Introduction to infant and young child feeding

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Overview of HIV and infant feeding

After completing this session participants will
  be able to:
• explain the risk of mother-to-child transmission of HIV
• describe factors which influence mother-to-child
  transmission
• outline approaches that can prevent mother-to-child
  transmission through safer infant feeding practices
• state infant feeding recommendations for women who
  are HIV-positive and for women who are HIV-negative or
  do not know their status
                                                   17/2

Defining HIV and AIDS

HIV
• Human immunodeficiency virus is the virus that
  causes AIDS
AIDS
• Acquired immunodeficiency syndrome is the
  active pathological condition that follows the
  earlier, non-symptomatic state of being
  HIV-positive
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Mother-to-child transmission of HIV

Young children who get HIV are usually
 infected through their mother
• during pregnancy across the placenta
• at the time of labour and birth through blood
  and secretions
• through breastfeeding


This is called mother-to-child transmission
 of HIV or MTCT
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    Estimated risk and timing of
    mother-to-child transmission of HIV
    in the absence of interventions
Timing of MTCT of HIV                                          Transmission Rate
• During pregnancy                                                                       5-10%
• During labour and delivery                                                            10-15%
• During breastfeeding                                                                   5-20%
_______________________________________________________________________________________________________


• Overall without breastfeeding              15-25%
• Overall with breastfeeding to 6 months     20-35%
• Overall with breastfeeding to 18–24 months 30-45%
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100 mothers and babies
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1000 mothers and babies
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100 mothers and babies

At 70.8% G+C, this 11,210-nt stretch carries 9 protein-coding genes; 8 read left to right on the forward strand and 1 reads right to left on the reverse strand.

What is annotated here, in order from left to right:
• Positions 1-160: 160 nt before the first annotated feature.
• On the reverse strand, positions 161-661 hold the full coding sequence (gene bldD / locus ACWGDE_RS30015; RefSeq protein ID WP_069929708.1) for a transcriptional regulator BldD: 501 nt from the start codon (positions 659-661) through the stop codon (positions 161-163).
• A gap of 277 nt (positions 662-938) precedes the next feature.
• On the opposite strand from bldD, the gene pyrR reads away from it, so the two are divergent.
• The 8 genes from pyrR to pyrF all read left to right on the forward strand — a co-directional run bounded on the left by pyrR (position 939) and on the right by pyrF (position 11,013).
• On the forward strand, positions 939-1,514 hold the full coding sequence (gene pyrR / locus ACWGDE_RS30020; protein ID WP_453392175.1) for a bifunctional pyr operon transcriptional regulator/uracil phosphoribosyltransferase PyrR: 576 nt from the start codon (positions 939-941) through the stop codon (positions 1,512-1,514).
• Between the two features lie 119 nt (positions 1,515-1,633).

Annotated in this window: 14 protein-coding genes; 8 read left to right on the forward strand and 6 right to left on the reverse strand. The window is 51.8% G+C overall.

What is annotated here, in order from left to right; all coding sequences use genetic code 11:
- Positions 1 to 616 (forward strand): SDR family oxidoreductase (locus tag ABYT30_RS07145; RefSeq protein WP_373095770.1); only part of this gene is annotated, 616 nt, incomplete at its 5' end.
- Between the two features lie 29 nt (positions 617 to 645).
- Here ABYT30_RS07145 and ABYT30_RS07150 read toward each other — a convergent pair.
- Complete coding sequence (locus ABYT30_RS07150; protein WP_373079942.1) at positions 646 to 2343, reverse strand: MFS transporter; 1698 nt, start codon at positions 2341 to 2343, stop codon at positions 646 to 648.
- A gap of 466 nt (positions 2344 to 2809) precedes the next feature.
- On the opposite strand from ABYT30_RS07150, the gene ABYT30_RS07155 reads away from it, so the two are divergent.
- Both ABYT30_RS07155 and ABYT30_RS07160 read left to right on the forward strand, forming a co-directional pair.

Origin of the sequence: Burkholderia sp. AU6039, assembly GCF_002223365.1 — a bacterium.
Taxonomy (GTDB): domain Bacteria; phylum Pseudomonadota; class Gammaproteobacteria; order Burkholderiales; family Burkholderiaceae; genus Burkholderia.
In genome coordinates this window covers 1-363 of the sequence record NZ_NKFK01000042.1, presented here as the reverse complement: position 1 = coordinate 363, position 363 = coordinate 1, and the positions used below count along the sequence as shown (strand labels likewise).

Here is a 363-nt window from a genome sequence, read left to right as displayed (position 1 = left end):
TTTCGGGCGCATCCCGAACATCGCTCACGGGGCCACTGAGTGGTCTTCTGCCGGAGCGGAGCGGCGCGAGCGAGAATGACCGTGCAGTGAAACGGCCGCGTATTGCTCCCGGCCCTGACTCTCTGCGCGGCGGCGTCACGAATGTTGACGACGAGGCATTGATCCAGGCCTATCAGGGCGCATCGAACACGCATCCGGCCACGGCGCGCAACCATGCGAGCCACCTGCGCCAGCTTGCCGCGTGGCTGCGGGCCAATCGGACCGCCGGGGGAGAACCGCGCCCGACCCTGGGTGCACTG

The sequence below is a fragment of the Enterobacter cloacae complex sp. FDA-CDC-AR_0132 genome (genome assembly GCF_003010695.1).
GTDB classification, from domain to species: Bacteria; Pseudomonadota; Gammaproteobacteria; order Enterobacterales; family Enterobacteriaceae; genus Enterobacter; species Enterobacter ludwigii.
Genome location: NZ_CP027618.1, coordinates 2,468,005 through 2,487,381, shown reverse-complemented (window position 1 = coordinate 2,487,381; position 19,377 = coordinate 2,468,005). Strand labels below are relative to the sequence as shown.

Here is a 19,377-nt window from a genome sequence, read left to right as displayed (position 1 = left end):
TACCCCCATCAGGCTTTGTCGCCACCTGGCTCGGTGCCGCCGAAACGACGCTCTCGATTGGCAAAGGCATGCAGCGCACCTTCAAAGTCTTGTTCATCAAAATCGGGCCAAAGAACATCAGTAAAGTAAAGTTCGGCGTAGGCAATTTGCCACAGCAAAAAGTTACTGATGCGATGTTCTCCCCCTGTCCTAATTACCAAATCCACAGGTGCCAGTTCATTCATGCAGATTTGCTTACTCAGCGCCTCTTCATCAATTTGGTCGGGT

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1000 mothers and babies
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100 mothers and babies


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1000 mothers and babies
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1000 mothers and babies
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20 babies
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20 babies
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20 babies
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Factors which affect mother-to-child
transmission of HIV
•   Recent infection with HIV
•   Severity of disease
•   Sexually transmitted infections
•   Obstetric procedures
•   Duration of breastfeeding
•   Exclusive breastfeeding or mixed feeding
•   Condition of the breasts
•   Condition of the baby’s mouth
                                                             17/14

Policy of supporting breastfeeding

“As a general principle, in all populations,
  irrespective of HIV infection rates,
  breastfeeding should continue to be
  protected, promoted and supported.”




     HIV and Infant Feeding: a policy statement, developed
     collaboratively by UNAIDS, WHO and UNICEF, 1997.
                                                   17/15

Infant feeding recommendations
for HIV-positive women
• When replacement feeding is acceptable,
  feasible, affordable, sustainable and safe,
  avoidance of all breastfeeding by HIV-infected
  mothers is recommended
• Otherwise, exclusive breastfeeding is
  recommended during the first months of life

				
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posted:10/5/2012
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